You need a minimum sales volume for a loan. Lenders typically let you borrow against a package of your accounts receivables. And you can set up an ongoing relationship, so as your business generates accounts receivables, it can borrow against them. As the invoices are paid, you pay the lender. So a lender will look for a certain level of monthly sales to make the deal worthwhile. That could be a minimum of $50,000 a month. Lower levels are possible, but a loan against them will be more expensive.

Factoring is riskier for a finance company. Selling an accounts receivable to a factor company can be more costly than getting an accounts receivables-based loan because, for the factor, it’s riskier. That yet-to-be-paid customer invoice is its only source of recouping the money it paid you.

And since the factor now owns the account — and factors typically buy individual accounts receivable — it also has to handle collections.

By comparison, a lender has the receivables as collateral, but also will have recourse for repayment through a claim on some part of your small business’s other assets.

And your business is still responsible for making sure your customers pay their invoices.

Factor first, if you have to, then finance. Companies often start with factoring their accounts receivables, then as their financial position strengthen, they switch to the less-expensive option of accounts receivable financing.

How much money you will get depends on the size and quality of your accounts receivables. Older invoices, for example those that are 90 days past due, won’t be considered by a buyer or finance company.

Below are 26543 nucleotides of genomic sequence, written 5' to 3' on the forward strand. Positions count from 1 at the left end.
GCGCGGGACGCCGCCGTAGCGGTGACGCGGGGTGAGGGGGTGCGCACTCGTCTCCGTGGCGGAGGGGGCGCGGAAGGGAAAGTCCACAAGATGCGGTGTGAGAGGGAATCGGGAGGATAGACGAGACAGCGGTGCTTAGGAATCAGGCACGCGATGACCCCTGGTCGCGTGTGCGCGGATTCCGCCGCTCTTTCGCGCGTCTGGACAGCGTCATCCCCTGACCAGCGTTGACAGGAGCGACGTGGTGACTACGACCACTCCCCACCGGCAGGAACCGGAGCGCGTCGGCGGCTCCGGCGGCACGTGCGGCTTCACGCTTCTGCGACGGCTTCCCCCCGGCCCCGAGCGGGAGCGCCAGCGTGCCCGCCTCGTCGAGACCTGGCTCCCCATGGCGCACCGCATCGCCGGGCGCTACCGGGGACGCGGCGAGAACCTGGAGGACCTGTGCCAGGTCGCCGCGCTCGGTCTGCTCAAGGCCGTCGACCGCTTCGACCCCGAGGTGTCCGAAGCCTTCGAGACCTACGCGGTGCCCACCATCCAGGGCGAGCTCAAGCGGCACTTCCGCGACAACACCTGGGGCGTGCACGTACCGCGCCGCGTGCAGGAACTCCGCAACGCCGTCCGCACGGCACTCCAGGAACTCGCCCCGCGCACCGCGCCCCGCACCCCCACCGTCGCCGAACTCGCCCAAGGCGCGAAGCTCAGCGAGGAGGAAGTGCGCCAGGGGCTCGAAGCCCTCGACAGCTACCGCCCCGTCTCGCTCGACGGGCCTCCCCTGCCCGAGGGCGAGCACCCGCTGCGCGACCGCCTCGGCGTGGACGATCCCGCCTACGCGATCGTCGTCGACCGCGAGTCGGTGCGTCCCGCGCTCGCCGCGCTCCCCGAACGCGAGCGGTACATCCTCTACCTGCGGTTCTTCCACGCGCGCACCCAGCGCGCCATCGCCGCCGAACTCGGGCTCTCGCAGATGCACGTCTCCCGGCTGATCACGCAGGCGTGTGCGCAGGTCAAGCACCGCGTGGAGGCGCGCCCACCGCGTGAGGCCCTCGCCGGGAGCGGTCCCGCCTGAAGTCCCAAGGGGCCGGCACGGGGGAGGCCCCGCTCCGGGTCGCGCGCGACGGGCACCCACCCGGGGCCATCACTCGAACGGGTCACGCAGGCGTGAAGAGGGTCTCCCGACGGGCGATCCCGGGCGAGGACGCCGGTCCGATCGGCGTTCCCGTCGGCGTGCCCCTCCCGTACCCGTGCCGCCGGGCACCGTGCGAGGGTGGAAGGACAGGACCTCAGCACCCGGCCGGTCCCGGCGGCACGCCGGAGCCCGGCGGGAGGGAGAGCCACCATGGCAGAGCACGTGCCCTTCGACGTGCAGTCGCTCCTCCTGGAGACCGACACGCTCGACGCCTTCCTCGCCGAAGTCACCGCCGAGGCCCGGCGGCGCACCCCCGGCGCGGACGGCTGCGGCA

For a current invoice, a factor will typically pay you about 80% of the face value upfront, and charge you interest until the invoice is paid. Then, once the invoice is paid, you will get paid the rest of the money, less the factor’s fee, which can be 1% to 5% of the invoice total.

Your small business has choices when it needs cash to cover short-term inventory or working capital needs.

Next steps

If you decide that one, or both, of these alternative financing options might be the solution, your next steps should include checking with your accountant or business financial advisers. You want to be sure they agree.

Then you’ll want to compared what specific asset-based lenders offer, because each will have a slightly different package of fees and terms. Some online-platform lenders that make assets-based loans are OnDeck and Kabbage. Established finance companies that specialize in asset-based loans include Commercial Capital LLC.

Alternative financing, including inventory financing and accounts receivable financing, are two established sources of money for your small business. But they aren’t risk-free. So be sure to weigh your options and compare the costs and the risks vs. the benefits before you choose.

Running a small business includes managing risk, and successful alternative financing may be just the spark your small business needs to grow.

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Related article: Small Business Finances: Should You Hire a Bookkeeper, an Accountant, or Both?

Cyndia Zwahlen, a former small-business columnist for the Los Angeles Times, is a freelance business writer and editor for media, academic and business clients. She founded the Small Biz Mix blog.